Saturday, January 9, 2010

Why don't banks want to modify mortgages with principal reductions?

Basically, lenders get to write-off loans from their balance sheet to their income statement when they allow a short sale or foreclosure. This results in a loss which can be offset against other income, resulting in a tax savings for the lender.

When lenders agree to reduce principal, they still have to carry the loan on their balance sheet at the original value, plus get a smaller payment. The teenie bitty incentive payment (around $1,000) to allow modification is a small drop in the bucket. Thus, there is absolutely no tax incentive to allow principal reductions.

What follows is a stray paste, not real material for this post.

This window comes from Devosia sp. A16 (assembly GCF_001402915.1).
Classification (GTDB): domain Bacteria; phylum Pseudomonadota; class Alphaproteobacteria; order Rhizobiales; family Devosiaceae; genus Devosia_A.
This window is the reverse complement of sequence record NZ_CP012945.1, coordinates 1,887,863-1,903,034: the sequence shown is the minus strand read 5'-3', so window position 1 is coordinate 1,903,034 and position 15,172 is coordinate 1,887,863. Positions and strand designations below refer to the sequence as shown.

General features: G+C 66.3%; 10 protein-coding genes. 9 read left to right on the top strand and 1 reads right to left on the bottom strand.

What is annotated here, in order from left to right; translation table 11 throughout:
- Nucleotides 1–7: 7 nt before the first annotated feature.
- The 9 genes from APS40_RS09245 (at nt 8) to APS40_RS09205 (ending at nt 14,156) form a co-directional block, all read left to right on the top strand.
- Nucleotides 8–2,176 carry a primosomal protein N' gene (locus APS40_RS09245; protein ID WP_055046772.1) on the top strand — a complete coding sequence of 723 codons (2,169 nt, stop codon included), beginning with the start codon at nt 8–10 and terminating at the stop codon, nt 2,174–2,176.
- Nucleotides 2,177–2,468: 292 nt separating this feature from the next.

When lenders agree to reduce the interest rate, they typically add any reduction back to principal (remember negative amortization?) and can actuall INCREASE the asset shown on the balance sheet.

Unless the tax treatment is equalized, don't look for voluntary principal reductions.

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